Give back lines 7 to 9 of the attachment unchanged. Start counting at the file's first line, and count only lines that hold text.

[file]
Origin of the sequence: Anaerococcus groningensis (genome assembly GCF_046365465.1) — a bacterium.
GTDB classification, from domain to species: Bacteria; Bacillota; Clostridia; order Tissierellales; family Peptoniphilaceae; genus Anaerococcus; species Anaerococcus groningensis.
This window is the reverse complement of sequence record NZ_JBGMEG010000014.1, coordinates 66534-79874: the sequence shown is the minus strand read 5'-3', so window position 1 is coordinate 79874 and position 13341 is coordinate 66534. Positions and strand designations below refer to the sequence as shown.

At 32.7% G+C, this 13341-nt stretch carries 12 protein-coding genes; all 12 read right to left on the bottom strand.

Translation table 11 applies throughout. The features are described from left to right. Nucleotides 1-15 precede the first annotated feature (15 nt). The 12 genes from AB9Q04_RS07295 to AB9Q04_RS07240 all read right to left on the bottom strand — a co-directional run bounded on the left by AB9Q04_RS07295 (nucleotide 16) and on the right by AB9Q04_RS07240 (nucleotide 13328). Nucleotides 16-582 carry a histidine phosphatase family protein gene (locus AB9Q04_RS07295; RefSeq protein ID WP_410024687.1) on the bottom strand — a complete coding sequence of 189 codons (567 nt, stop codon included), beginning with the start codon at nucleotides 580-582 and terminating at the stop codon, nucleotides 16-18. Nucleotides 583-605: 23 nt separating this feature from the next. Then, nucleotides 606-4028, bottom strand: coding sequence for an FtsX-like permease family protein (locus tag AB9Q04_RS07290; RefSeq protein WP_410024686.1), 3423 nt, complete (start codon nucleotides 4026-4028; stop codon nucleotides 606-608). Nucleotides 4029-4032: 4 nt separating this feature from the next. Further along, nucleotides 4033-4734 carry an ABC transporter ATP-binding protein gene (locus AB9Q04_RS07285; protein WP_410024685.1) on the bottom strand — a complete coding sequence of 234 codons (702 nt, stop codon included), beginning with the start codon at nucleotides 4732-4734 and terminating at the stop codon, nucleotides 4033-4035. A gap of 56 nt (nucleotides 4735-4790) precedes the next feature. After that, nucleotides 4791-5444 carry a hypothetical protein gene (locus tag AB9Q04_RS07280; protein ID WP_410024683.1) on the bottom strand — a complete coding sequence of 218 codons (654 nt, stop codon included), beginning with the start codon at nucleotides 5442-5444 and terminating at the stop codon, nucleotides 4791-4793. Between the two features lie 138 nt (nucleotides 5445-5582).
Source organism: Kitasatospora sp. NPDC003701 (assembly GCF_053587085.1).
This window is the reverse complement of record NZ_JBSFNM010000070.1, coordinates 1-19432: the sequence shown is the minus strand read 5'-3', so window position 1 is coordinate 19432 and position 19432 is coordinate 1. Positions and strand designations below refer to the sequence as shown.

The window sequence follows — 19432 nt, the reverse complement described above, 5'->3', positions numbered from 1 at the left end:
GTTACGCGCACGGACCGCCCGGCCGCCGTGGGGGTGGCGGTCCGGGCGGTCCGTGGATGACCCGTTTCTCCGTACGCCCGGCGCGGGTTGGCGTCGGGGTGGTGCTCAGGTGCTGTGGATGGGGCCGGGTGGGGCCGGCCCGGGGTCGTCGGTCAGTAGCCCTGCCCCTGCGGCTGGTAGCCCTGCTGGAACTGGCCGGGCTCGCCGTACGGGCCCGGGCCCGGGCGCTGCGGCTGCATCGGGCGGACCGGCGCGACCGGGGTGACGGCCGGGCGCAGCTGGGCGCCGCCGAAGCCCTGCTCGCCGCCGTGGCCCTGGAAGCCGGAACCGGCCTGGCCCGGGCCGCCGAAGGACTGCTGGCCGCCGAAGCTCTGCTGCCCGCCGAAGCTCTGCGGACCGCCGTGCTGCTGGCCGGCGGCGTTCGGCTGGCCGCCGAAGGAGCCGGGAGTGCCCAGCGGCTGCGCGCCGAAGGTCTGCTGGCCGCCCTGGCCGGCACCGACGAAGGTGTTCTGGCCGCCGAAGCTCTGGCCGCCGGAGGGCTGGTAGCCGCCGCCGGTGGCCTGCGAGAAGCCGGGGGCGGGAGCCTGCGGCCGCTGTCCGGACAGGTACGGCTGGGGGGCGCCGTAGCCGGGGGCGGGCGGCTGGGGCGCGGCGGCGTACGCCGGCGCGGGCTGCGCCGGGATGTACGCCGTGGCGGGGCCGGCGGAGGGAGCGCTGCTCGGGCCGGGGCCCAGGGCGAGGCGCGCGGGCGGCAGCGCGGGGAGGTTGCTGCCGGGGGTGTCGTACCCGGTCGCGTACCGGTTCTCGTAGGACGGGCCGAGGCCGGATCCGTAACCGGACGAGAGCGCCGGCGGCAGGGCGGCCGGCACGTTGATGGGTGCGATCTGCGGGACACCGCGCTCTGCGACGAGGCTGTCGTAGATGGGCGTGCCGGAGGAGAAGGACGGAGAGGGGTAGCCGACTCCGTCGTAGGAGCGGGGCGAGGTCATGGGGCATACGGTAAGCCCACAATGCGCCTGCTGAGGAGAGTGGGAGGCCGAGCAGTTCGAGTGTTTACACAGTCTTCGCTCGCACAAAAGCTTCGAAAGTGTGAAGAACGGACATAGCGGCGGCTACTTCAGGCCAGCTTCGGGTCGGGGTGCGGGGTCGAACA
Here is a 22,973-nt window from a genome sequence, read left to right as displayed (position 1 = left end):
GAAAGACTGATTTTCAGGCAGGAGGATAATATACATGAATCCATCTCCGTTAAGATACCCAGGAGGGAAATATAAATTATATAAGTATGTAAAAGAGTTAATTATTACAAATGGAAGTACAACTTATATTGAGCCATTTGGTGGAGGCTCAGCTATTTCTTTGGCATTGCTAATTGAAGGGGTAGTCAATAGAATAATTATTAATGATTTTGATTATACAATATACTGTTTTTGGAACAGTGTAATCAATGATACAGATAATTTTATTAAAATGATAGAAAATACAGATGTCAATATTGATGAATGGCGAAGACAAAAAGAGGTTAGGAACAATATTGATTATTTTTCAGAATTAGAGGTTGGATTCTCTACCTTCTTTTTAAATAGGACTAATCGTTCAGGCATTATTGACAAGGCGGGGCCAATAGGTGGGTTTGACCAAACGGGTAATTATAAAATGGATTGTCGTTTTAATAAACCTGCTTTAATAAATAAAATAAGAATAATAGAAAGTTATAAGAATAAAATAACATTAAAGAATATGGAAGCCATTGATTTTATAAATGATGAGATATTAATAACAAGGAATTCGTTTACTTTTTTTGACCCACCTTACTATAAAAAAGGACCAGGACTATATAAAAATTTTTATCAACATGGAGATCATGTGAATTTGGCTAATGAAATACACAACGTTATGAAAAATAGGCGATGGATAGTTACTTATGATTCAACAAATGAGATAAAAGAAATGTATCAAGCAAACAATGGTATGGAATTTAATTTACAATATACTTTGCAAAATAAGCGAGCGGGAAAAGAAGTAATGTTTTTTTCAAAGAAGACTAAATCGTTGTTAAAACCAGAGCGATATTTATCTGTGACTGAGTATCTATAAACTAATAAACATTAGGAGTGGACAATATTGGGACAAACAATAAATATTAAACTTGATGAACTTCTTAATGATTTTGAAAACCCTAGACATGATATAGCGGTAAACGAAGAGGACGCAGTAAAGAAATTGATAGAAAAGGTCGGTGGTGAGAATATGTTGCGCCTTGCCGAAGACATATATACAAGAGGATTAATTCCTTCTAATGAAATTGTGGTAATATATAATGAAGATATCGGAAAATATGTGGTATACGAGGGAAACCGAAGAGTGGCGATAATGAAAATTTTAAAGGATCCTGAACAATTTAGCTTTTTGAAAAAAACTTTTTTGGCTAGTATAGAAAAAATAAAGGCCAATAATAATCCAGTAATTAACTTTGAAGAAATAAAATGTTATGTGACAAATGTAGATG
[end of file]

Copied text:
This window is the reverse complement of record NZ_JBSFNM010000070.1, coordinates 1-19432: the sequence shown is the minus strand read 5'-3', so window position 1 is coordinate 19432 and position 19432 is coordinate 1. Positions and strand designations below refer to the sequence as shown.

The window sequence follows — 19432 nt, the reverse complement described above, 5'->3', positions numbered from 1 at the left end:
GTTACGCGCACGGACCGCCCGGCCGCCGTGGGGGTGGCGGTCCGGGCGGTCCGTGGATGACCCGTTTCTCCGTACGCCCGGCGCGGGTTGGCGTCGGGGTGGTGCTCAGGTGCTGTGGATGGGGCCGGGTGGGGCCGGCCCGGGGTCGTCGGTCAGTAGCCCTGCCCCTGCGGCTGGTAGCCCTGCTGGAACTGGCCGGGCTCGCCGTACGGGCCCGGGCCCGGGCGCTGCGGCTGCATCGGGCGGACCGGCGCGACCGGGGTGACGGCCGGGCGCAGCTGGGCGCCGCCGAAGCCCTGCTCGCCGCCGTGGCCCTGGAAGCCGGAACCGGCCTGGCCCGGGCCGCCGAAGGACTGCTGGCCGCCGAAGCTCTGCTGCCCGCCGAAGCTCTGCGGACCGCCGTGCTGCTGGCCGGCGGCGTTCGGCTGGCCGCCGAAGGAGCCGGGAGTGCCCAGCGGCTGCGCGCCGAAGGTCTGCTGGCCGCCCTGGCCGGCACCGACGAAGGTGTTCTGGCCGCCGAAGCTCTGGCCGCCGGAGGGCTGGTAGCCGCCGCCGGTGGCCTGCGAGAAGCCGGGGGCGGGAGCCTGCGGCCGCTGTCCGGACAGGTACGGCTGGGGGGCGCCGTAGCCGGGGGCGGGCGGCTGGGGCGCGGCGGCGTACGCCGGCGCGGGCTGCGCCGGGATGTACGCCGTGGCGGGGCCGGCGGAGGGAGCGCTGCTCGGGCCGGGGCCCAGGGCGAGGCGCGCGGGCGGCAGCGCGGGGAGGTTGCTGCCGGGGGTGTCGTACCCGGTCGCGTACCGGTTCTCGTAGGACGGGCCGAGGCCGGATCCGTAACCGGACGAGAGCGCCGGCGGCAGGGCGGCCGGCACGTTGATGGGTGCGATCTGCGGGACACCGCGCTCTGCGACGAGGCTGTCGTAGATGGGCGTGCCGGAGGAGAAGGACGGAGAGGGGTAGCCGACTCCGTCGTAGGAGCGGGGCGAGGTCATGGGGCATACGGTAAGCCCACAATGCGCCTGCTGAGGAGAGTGGGAGGCCGAGCAGTTCGAGTGTTTACACAGTCTTCGCTCGCACAAAAGCTTCGAAAGTGTGAAGAACGGACATAGCGGCGGCTACTTCAGGCCAGCTTCGGGTCGGGGTGCGGGGTCGAACA